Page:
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A Few Rules to Help You Play Santa

November 30, 2000|AARON CURTISS | aaron.curtiss@latimes.com

The easiest way to avoid making a bad video-game choice this year is to do what we do: ask. Odds are, the video game players on your list know exactly which titles they want and can rank them quickly in order of desire.

If that seems crass, you can brave the aisles and try to figure it out for yourself. But understand the price of failure. Most stores are pretty persnickety about returns on video and computer games. If it's open, forget it. And many won't even accept sealed games with a receipt after 30 days.

Know this too: Most of the games on shelves are not that much fun.

You can take the easy way out and skip right to the listings below, where we've collected 30 no-brainer titles and organized them by platform. Don't know what a platform is? Read on, because it's the most important thing to know about the video-game player in your life.

Platforms are the machine formats on which games are played. Nintendo 64, PlayStation and PlayStation 2, Sega Dreamcast and the PC are all platforms. And games designed for one platform don't work on others. So if you know nothing else about video games, at least know which platform your loved ones own.

The second most important thing to know is what genre the player is partial to. It's not true that a video game is a video game is a video game. Genres include racers, real-time strategy and first-person shooters, and each genre has its own devotees. Buying a first-person shooter for a real-time strategy purist is like buying Operation for a Scrabble fan because, hey, they're both games, right?

Finally, if a salesperson recommends a game, ask whether he or she has actually played it. If not, move on and find someone who has.

But, really, you can save yourself all of this trouble by just asking.

Nintendo 64

"Perfect Dark"

Genre: First-person shooter

Price: $55

ESRB rating: Mature

Nintendo historically has shied away from games designed specifically for older players. When the company does ante up, the results are generally excellent. "Perfect Dark" is Exhibit A. An enthralling shooter that follows the exploits of Joanna Dark, "Perfect Dark" puts new spins on an old genre.

"The Legend of Zelda: Majora's Mask"

Genre: Role-playing adventure

Price: $55

ESRB rating: Everyone

Although competing systems deliver better graphics and stronger storytelling, "The Legend of Zelda: Majora's Mask" proves that Nintendo 64 can still hold its own. The game follows Link, a hero who never seems to get old, as he tries to save the world of Termina from a moon that's about to fall from the sky.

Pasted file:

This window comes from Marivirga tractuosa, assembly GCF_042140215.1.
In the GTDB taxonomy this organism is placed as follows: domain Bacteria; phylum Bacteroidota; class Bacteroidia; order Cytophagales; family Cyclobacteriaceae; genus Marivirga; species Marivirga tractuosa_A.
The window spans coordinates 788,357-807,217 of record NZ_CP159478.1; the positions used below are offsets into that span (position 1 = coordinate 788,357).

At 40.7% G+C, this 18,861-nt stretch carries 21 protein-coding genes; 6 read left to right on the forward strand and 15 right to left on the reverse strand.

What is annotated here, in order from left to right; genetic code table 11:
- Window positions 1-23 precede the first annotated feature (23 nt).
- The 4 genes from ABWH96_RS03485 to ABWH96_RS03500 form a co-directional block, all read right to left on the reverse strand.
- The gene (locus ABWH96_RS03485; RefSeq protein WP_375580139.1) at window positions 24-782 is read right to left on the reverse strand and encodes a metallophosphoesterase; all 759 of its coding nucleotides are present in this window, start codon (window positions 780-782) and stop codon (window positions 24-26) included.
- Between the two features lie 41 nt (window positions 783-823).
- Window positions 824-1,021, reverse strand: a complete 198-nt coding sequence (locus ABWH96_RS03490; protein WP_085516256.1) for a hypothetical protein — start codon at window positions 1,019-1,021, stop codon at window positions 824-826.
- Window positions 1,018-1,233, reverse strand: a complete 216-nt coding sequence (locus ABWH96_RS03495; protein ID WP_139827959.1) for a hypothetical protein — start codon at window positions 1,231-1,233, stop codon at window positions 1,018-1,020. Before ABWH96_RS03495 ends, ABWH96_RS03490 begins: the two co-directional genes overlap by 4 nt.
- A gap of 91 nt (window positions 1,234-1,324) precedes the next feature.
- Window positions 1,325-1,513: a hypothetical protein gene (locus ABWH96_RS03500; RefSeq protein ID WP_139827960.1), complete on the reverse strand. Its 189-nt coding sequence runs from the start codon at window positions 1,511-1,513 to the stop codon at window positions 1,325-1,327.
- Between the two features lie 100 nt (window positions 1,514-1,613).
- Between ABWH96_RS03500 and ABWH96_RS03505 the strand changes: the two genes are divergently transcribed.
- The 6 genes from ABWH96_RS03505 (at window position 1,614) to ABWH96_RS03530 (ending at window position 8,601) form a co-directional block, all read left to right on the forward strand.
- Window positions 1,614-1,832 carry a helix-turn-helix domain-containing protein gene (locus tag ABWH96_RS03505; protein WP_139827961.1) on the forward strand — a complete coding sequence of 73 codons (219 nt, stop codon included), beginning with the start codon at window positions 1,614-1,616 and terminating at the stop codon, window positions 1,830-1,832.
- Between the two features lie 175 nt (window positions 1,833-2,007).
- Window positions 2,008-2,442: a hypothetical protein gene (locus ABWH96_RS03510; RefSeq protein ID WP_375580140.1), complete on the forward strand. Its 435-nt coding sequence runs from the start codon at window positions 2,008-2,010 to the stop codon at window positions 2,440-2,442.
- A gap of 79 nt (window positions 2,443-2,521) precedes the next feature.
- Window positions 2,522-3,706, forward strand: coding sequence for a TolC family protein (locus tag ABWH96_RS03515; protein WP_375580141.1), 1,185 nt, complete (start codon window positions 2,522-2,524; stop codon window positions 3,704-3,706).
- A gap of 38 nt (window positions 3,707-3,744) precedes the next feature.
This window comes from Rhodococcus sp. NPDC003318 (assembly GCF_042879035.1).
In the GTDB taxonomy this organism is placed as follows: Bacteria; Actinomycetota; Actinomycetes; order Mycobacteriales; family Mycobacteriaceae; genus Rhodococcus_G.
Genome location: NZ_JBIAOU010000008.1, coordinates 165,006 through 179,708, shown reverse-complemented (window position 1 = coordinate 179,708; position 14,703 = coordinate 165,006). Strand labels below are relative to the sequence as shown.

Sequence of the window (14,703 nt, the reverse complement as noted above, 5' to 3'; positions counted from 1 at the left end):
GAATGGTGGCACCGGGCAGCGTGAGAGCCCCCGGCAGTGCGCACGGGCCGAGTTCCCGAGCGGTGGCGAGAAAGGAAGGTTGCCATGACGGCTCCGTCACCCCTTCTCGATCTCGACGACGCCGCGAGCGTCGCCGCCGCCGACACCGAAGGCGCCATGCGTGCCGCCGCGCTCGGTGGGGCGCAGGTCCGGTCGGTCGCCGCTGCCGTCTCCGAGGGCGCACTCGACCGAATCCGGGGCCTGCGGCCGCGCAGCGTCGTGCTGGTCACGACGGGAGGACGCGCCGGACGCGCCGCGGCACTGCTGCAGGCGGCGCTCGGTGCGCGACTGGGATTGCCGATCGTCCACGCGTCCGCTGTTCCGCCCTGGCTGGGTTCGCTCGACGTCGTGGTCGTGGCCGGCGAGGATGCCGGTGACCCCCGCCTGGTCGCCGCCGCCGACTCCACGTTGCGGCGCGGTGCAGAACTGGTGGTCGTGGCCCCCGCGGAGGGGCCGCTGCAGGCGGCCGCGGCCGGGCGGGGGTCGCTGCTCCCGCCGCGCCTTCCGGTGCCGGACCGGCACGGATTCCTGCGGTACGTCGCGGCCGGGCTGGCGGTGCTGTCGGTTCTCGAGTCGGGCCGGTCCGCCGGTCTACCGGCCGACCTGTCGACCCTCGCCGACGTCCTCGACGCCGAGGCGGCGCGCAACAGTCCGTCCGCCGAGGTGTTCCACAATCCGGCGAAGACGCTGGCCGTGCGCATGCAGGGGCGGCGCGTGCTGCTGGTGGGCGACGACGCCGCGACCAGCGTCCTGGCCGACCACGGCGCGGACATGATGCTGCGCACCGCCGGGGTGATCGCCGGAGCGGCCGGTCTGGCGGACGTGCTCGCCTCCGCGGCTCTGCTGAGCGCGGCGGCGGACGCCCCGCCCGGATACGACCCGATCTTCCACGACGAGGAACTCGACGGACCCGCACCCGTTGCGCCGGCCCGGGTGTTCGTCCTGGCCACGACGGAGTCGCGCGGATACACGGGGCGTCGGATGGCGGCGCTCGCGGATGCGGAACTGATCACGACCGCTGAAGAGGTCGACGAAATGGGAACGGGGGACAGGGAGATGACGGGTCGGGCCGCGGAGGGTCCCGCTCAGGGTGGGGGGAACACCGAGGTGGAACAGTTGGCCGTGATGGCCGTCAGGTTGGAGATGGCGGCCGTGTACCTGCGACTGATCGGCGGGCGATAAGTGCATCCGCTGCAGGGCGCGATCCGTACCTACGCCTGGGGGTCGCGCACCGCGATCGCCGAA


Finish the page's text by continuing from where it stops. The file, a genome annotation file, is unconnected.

"The World Is Not Enough"

Genre: First-person shooter

Price: $45

ESRB rating: Teen

Slip into the role of Bond, James Bond, and act out many of the scenes from the film "The World Is Not Enough." This virtual Bond comes equipped with as many gadgets and guns as the one in the movie. But he also can die, so players have to think as fast as they move to get very far.

"Hey You, Pikachu"

Genre: Pokemon

Price: $75

ESRB rating: Everyone

Baffling to most adults, "Hey You, Pikachu" allows kids to talk to the most famous Pokemon as it hangs out with its Poke-pals. Pikachu responds to a wide range of commands and follows orders fairly well. Older kids might get bored quickly with the range of activities, but younger kids will get a kick out of seeing Pikachu respond.

"Banjo-Tooie"

Genre: 3-D kiddie adventure

Price: $55

ESRB rating: Everyone

You'd have to have a heart of stone not to fall in love with Banjo, a big lug of a honey bear, and Kazooie, his cackling sidekick bird. This sequel to "Banjo-Kazooie" offers colorful worlds that kids can spend hours exploring as they hunt for pieces of a jigsaw puzzle. It's good clean fun for all ages.

Nintendo Game Boy

"Tetris DX"

Genre: Puzzle

Price: $25

ESRB rating: Everyone

The oldest game in the Game Boy library is still the best. This classic puzzler was updated for Game Boy Color and offers a few extra game modes as well as the addition of Pez-colored blocks. Easy to learn and impossible to put down, "Tetris" is the single title every Game Boy owner must have.

"Warlocked"

Genre: Real-time strategy

Price: $25

ESRB rating: Everyone

Far from perfect, "Warlocked" is the only real-time strategy game for Game Boy, so it fills a long-empty niche. The action is sometimes simple, which makes it easy for younger players to learn the basic rules of strategy games. But even experienced players will appreciate some of the more advanced levels.

"Pokemon Gold" or "Pokemon Silver"

Genre: Pokemon

Price: $25

ESRB rating: Everyone

Don't feel bad if you're among the many who fail to appreciate the Pokemon mystique. Almost any kid with a Game Boy will love either of the two newest Pokemon cartridges--"Gold" or "Silver." The Pokemon craze is bound to fade sooner or later, but it won't be this Christmas, so most kids will still dig it.

"Space Invaders"

Genre: Space shooter

Price: $20

ESRB rating: Everyone

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